Fire Prevention Week
Be prepared, be safe
If you put off cleaning the living room before company comes over, you can stash the junk away last minute, and no one will know the difference.
However, if you put off properly equipping your home for the possibility of a fire, people — and your family — will know and feel the difference.
That is why the Suffolk Fire Marshal is urging residents to take the time during National Fire Prevention Week, Oct. 3-9, to properly equip your home, have an escape plan and know how to prevent common causes of residential fires.
“We are trying to move people away from complacency,” said James Dickens, Suffolk Fire Marshal captain. “How many times have you been in a building and a fire alarm has gone off and no one moves? Many times people don’t understand how important it is to prepare and take fire prevention seriously until they are involved in a fire or they see the firsthand effects of it. Fire prevention is so important. We cannot stress that enough.”
According to the U.S. Fire Administration, 86 percent of all fire-related deaths and 77 percent of all fire-related injuries are caused by home fires. There were nearly 400,000 residential fires with a resulting 2,500 deaths and 13,000 injuries in the United States in 2009.
To ensure your family does not become the victim of a household fire, the first step is to make sure your home is properly equipped with some basic fire prevention items, especially a fire extinguisher and smoke alarms.
Smoke detectors should be installed in every room and tested monthly. Their batteries should be changed every time you change your clocks to or from Daylight Savings Time.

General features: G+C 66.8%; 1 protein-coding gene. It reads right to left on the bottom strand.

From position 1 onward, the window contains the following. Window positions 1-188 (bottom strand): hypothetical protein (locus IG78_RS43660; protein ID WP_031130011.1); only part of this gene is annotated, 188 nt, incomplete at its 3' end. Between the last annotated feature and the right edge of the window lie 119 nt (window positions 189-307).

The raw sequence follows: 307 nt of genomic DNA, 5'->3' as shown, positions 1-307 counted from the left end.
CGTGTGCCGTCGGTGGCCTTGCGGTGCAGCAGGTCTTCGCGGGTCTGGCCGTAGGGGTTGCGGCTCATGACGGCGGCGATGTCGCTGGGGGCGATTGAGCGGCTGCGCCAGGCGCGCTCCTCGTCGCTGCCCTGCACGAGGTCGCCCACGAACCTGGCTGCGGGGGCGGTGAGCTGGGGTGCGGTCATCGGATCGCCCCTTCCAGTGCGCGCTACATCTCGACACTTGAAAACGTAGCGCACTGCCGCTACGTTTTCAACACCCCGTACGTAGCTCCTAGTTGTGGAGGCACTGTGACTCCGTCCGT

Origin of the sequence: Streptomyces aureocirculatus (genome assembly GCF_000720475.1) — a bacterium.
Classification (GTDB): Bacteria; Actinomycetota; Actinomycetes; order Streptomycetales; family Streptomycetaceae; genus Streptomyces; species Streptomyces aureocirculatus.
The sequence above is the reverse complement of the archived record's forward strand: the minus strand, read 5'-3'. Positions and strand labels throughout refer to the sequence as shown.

Fire extinguishers should be in proper working order and stored where they are readily available for use and properly used by remembering the word “pass.”
“‘P’ stands for ‘Pull the pin.’ ‘A’ is for ‘Aim at the base of the fire — not at the top or the middle.’ And the ‘S’s are for ‘Squeeze the handle’ and ‘Sweep it back and forth’ when you discharge it,” Dickens said.
There should also be a family escape plan in your home. Each room should have two exits and because practice makes perfect, take a few minutes to go through the motions with your family and ensure everyone knows where they should meet outside.
All the preparation in the world is useless, however, if you’re not aware of the dangers in your own home.
While they might seem innocent enough, candles, cooking, cords and children are among the most prevalent causes of fires at home.
Candles should never be left unattended and should be kept at least 12 inches from anything flammable and in proper containers.
Cooking is the leading cause of home fires. Never leave it unattended. Should a fire occur in a pan on the stove, slowly slide a lid or cookie sheet over it.
Electrical cords should be replaced if frayed or showing other signs of aging. Outlets should not be overloaded. All modifications should be made by a professional. Never run an extension cord under carpet or use one permanently.
Finally, Dickens urges parents to always know what children are doing.
Whether by accident or unhealthy curiosity, children have the ability to cause fires. Matches and lighters should be child-safe and kept out of reach. Cover electrical outlets, keep candles out of reach, don’t hang towels on an oven rail and turn the handles of all pans inward, toward the wall.
For extensive tips on any of these subjects, visit www.nfpa.org.